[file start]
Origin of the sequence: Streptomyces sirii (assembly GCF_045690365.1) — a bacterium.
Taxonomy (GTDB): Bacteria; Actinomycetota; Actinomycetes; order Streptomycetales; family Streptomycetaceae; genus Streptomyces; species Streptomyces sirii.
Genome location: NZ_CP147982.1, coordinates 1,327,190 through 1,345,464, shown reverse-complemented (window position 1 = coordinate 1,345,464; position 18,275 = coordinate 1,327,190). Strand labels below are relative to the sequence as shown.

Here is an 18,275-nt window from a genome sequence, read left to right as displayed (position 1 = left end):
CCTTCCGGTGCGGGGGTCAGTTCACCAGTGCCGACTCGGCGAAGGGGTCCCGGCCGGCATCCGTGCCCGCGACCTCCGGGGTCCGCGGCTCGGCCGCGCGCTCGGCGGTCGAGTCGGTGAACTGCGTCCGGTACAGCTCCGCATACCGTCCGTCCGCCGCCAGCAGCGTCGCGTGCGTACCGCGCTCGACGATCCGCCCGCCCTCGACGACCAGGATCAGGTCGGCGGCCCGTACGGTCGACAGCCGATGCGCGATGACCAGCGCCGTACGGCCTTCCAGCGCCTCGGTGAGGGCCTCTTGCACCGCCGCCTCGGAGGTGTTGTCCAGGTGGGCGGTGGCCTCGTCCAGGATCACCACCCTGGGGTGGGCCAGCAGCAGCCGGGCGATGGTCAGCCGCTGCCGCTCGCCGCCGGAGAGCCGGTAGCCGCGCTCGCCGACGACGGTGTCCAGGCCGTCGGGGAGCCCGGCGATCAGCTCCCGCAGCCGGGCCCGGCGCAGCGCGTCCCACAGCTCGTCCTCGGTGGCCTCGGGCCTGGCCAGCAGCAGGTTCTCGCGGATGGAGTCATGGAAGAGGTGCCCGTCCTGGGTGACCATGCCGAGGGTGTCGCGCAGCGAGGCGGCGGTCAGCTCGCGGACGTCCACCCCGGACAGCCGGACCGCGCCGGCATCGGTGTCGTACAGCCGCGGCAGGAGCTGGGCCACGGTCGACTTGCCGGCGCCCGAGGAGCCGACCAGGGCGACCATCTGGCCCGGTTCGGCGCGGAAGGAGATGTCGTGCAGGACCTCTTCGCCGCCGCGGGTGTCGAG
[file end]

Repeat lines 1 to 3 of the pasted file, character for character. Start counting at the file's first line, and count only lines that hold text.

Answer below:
Origin of the sequence: Streptomyces sirii (assembly GCF_045690365.1) — a bacterium.
Taxonomy (GTDB): Bacteria; Actinomycetota; Actinomycetes; order Streptomycetales; family Streptomycetaceae; genus Streptomyces; species Streptomyces sirii.
Genome location: NZ_CP147982.1, coordinates 1,327,190 through 1,345,464, shown reverse-complemented (window position 1 = coordinate 1,345,464; position 18,275 = coordinate 1,327,190). Strand labels below are relative to the sequence as shown.